|Countries||Ecuador, Brazil, Bolivia|
|Continent||Central and Latin America|
|Date||7 Jun 2012|
In the face of climate change, forest degradation, biodiversity loss and other environmental challenges, formulating better ways of governing natural resource systems is a fundamental concern of our time. Owning or managing over one quarter of the word’s tropical forests, local communities are often regarded as stewards of forest ecosystems that modern societies depend on to regulate water cycles, sustain biodiversity and secure climate related ecosystem services. On the other hand, forests do not only play an important role in peoples’ socio-cultural systems; they also help them meet their subsistence needs. Historically, however, forest peoples around the world have been suffering numerous challenges in their efforts to keep their customary rights and management authority over forest lands. Nowadays, forest communities are facing various pressures for change; globalization renders communities increasingly vulnerable; national forest use and access regulations limit livelihood options for both subsistence and commercialization; at the same time, communities often operate at distinctive disadvantage across market mechanisms.
Although community-based forest management can potentially be a sustainable development pathway for traditional communities, considerable knowledge gaps exist regarding how environmental, economic, and social policies should be designed to optimally support traditional forest-based livelihoods. Under historically, culturally, ethnic, environmentally and geographically diverse settings throughout the Amazon, the goal of this project is to compare:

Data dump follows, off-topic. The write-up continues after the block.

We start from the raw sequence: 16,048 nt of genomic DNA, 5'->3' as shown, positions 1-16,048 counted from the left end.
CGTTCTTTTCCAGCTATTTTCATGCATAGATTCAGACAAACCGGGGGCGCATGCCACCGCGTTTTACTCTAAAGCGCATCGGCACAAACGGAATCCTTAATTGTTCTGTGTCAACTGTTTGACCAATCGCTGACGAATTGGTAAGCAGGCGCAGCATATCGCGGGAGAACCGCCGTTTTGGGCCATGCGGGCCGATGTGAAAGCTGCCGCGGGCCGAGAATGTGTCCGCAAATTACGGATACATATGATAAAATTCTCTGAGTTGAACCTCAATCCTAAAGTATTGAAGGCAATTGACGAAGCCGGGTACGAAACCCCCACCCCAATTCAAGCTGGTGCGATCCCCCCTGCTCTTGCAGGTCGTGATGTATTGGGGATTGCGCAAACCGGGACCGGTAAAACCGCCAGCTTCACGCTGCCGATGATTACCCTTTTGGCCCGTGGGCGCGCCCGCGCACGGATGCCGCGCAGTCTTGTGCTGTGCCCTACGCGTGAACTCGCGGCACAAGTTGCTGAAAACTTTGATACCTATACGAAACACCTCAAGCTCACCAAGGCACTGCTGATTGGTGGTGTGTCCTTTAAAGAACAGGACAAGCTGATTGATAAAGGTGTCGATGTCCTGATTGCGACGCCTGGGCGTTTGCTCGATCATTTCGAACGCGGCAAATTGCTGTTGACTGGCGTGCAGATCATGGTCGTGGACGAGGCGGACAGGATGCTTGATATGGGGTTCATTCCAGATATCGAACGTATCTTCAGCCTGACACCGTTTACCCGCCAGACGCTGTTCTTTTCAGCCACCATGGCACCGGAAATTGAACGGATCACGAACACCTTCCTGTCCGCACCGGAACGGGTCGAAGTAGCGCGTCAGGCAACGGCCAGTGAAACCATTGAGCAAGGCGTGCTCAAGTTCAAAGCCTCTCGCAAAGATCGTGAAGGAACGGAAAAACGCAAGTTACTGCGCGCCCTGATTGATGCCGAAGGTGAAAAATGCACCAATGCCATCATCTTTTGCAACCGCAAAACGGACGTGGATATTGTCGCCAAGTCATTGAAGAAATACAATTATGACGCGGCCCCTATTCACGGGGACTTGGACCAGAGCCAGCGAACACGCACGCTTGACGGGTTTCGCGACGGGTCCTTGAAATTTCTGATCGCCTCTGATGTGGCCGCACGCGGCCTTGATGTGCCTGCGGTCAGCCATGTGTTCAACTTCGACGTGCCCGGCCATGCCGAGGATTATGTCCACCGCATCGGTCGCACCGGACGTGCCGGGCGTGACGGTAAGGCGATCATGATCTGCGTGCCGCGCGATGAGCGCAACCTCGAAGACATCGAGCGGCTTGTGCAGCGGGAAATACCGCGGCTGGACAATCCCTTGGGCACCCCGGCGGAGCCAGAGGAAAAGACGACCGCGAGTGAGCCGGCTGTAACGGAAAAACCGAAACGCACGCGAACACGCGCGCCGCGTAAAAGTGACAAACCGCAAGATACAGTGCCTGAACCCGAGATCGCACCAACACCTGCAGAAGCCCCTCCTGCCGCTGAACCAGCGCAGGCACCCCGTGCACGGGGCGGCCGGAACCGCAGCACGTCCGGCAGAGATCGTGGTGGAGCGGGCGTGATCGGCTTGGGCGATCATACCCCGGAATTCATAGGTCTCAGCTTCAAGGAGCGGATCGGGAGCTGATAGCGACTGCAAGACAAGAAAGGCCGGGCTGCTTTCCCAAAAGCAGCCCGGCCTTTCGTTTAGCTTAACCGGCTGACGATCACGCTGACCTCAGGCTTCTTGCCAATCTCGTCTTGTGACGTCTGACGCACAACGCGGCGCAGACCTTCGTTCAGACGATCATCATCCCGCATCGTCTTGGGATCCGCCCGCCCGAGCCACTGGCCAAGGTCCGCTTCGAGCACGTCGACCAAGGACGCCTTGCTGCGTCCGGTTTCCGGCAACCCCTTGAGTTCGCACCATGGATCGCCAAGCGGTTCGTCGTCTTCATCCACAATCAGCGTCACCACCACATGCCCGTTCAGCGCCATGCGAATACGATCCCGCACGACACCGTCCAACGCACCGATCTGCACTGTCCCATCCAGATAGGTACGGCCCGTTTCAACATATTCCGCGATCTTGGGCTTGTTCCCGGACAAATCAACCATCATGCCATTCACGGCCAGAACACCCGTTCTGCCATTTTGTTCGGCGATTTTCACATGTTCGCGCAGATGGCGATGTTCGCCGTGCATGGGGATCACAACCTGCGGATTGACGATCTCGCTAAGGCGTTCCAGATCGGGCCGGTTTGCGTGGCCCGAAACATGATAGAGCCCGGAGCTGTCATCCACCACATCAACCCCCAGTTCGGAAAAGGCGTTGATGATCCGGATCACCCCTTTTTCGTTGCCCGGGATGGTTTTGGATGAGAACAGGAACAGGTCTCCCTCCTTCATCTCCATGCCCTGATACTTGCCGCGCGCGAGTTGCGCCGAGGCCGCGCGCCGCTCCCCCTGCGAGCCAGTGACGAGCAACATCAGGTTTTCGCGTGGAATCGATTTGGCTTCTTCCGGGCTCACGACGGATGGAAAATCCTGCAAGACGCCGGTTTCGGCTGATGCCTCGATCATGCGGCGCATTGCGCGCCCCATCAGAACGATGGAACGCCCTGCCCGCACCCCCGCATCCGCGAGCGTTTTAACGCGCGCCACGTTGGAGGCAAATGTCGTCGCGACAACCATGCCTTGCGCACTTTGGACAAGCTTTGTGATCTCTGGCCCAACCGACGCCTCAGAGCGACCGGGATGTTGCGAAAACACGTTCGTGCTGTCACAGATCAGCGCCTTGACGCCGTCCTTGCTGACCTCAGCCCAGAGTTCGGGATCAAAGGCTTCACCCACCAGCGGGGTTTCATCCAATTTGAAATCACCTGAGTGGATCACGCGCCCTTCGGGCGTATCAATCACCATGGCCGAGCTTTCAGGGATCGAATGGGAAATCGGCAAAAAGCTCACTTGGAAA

The project will be built on standardized and in-depth records of local resource use strategies among traditional population groups (from the Poverty and Environment Network / Center for International Forestry Research -CIFOR), and on additional fieldwork for gathering further quantitative and qualitative information on contextual and livelihood factors, and conduct participatory workshops among community residents to discuss research outcomes in the context of alternative policies. Implications are derived in order to support the design policies aimed at enhancing sustainable development opportunities for traditional populations in the Amazon region.
Read about Marina's previous projects http://www.ruffordsmallgrants.org/rsg/projects/marina_londres_0 or for more information contact: